Maximised reproductive output leads eventually to overpopulation of the reproducer. Ecological instability results, negatively affecting the reproducer. In this model, the animal acts purely in self-interest. However, natural selection has defined this "self-interest" or perpetuity in the animal's interactive realm, which is the whole ecosystem. In this holistic ecological context, compatibility becomes a component of "self-interest" (perpetuity), in "selecting" for ("deciding") the fittest through the process of natural selection. Cooperating units evolve naturally within the complex organisation of the system, but with the individual still acting to best maximise the perpetuity of its own kind. That the behaviour selected for is cooperative is a consequence of its superiority over the long term as displayed by the MELV model .

Adaptation, when between organisms that are both evolving, leads to what appears like group selection, but is coadaptation. The conclusion drawn from the model is that behaviour that reduces the interactive effect or "cost" between individual organisms of the same or different species, is selected for through natural selection, as such behaviour leads to both ecological stability and individual fitness.


Natural selection decreases the intensity of interaction between two associated species through their diversification, as this is an economic advantage. Specialization and diversification are an adaptive advantage, improving survival potential. The mechanism of such specialisation and diversification will be similar to that which adapts some invertebrates to the annual change of its food resource, so that they have evolved a period of growth and a period of dormancy . Similar too is the stimulus to migrate found in some birds.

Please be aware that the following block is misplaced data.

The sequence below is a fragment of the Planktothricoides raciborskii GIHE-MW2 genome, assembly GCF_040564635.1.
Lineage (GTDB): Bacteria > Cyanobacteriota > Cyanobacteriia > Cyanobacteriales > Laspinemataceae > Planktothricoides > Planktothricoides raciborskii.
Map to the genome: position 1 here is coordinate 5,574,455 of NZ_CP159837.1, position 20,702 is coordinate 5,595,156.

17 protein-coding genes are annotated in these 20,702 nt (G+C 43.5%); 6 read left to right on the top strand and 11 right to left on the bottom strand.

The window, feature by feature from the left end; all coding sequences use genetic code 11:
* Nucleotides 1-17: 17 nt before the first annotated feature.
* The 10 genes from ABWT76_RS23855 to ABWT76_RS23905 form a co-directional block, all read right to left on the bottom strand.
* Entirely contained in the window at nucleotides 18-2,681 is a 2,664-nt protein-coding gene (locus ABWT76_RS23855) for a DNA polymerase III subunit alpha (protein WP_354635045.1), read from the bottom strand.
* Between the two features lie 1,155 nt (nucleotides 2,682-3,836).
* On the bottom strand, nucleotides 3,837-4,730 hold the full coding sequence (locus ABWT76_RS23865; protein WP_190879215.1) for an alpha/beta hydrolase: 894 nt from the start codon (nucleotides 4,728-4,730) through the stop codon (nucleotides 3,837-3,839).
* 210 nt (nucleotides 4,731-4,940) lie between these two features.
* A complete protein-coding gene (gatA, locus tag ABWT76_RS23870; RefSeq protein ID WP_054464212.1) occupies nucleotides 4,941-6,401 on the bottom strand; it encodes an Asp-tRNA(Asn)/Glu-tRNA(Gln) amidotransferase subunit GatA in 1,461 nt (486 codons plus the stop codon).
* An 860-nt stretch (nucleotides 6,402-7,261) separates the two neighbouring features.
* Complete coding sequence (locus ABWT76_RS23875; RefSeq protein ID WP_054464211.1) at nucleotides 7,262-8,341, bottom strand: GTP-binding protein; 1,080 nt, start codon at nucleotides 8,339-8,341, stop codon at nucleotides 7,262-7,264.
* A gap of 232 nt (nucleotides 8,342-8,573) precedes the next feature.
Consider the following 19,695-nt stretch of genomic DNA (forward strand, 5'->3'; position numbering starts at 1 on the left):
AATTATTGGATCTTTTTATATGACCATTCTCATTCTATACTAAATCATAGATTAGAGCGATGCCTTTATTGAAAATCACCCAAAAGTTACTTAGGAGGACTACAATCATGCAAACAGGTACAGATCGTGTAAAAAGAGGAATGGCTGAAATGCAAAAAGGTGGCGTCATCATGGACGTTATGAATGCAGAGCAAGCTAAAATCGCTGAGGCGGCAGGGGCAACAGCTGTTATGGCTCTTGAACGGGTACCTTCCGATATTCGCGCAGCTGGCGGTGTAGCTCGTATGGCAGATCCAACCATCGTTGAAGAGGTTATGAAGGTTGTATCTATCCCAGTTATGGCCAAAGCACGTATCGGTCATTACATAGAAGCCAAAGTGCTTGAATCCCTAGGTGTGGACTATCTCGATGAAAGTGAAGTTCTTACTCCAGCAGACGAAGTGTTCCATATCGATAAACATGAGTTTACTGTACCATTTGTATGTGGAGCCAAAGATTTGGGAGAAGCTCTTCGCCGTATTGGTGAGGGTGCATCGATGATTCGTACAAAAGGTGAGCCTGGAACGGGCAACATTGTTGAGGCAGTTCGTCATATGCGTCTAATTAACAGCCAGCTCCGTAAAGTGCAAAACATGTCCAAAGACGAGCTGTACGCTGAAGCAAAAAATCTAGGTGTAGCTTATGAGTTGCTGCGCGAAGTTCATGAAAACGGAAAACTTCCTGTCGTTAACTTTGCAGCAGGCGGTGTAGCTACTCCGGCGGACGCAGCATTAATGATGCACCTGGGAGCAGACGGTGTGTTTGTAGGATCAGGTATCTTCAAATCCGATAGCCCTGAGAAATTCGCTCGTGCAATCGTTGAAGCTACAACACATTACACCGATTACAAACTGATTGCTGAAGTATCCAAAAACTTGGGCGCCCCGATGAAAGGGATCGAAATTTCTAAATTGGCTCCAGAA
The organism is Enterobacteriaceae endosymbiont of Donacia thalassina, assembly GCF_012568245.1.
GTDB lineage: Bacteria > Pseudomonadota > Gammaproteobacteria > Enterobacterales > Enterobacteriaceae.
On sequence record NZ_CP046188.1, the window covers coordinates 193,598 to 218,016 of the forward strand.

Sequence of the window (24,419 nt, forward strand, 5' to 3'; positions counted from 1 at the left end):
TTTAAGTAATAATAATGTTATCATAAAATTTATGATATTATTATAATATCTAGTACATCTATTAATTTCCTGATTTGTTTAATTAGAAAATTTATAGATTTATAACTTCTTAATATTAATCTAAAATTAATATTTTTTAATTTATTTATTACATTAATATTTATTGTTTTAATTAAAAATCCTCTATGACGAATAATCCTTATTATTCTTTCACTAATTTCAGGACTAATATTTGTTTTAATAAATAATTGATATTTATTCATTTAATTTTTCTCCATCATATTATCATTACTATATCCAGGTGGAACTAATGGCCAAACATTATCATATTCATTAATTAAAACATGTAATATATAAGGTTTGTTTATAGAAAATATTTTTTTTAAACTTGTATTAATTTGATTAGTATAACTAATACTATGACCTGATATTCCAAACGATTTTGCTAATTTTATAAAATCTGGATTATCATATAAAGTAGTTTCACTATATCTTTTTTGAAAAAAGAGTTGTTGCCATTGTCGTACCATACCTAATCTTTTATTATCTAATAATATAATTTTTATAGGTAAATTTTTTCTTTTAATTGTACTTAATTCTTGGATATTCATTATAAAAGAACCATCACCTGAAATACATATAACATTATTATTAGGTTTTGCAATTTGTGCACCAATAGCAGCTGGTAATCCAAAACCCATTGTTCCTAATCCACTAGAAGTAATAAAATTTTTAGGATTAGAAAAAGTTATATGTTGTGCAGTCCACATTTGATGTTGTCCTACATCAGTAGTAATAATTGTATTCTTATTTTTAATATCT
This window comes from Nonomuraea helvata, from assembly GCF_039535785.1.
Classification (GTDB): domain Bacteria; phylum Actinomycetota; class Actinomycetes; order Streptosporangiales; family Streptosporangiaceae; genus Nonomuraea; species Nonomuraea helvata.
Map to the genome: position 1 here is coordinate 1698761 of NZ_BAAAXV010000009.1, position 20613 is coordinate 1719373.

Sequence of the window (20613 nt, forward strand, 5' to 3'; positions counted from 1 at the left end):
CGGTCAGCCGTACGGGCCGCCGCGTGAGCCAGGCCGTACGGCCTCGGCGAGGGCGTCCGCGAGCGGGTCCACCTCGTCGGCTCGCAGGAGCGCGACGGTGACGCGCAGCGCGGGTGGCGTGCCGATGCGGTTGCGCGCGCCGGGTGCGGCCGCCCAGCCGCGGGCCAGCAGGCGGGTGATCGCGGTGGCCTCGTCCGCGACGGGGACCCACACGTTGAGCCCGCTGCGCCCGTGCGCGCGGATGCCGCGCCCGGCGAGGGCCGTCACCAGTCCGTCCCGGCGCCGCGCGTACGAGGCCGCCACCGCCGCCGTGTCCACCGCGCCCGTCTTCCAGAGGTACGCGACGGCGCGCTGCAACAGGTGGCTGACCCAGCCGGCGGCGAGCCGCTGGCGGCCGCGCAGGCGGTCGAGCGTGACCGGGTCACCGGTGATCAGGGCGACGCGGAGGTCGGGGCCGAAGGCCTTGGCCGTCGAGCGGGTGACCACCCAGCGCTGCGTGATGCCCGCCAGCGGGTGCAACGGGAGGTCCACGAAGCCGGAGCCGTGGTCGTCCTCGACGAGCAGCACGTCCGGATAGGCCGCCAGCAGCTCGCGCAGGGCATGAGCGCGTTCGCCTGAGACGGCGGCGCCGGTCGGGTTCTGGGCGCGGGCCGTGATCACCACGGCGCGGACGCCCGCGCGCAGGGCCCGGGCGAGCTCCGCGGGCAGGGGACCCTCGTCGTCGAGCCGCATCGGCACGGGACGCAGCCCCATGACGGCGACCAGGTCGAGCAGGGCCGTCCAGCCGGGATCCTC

I have interpreted the relationship where, for both species, intraspecific competition inhibits the growth of populations more than interspecific interactions as an association of interdependence . I have recognised the evolution of interdependence and coadaptation.

An i-factor of zero implies no interaction or no measurable impact in one direction of the interaction. The intensity of the intraspecific interactions, measured in energy terms has a value of 1. We compare all other interactions with this. Between 0 (no interaction) and 1 (interactions equal to intraspecific interactions) exists the realm of coadaptation, if both species have an i-factor of less than 1 for the other species. This is the window of opportunity that nature uses and leads to holism. This is what I model and is the source of compatibility.

The formula restricts one strictly to a consideration of INTERACTIVE EFFECTS or the interactive regime between the two species. Niche separation may be so that the two species depend upon completely different food resources, nesting sites etc. There would then be no interaction, the i-factor being 0 and the two K-values would be independent variables. If i is above 0 the two species interact and share some resource and their K-values must intersect to an extent.

Biotic relationships, under the conventional scheme of the Lotka-Volterra model, are represented by a competition coefficient, which is positive (+) if the interaction effects an increase to population growth and negative (-) if it effects a decrease to population growth or 0 if no effect is felt. As such, this method allocates ++ as the effect of the bee-flower interaction or mutualistic relationships, with both competition coefficients being positive and a predatory or parasitic relationship as +-. Conventionally, the model's e interactive coefficient is a measure of the effect of one species upon POPULATION GROWTH of another. This is difficult to quantify. My adaptation of this model defines the i-factor as a relative energetic cost. The i-factor determines the r-factor . Evolution through natural selection has defined intraspecific behaviour that is an adaptation to the environment and determines the reproductive output (r-factor) of the species. As natural selection selects for the fittest, and those that perpetuate are the fittest, what is found is fitness defined by the i-factor.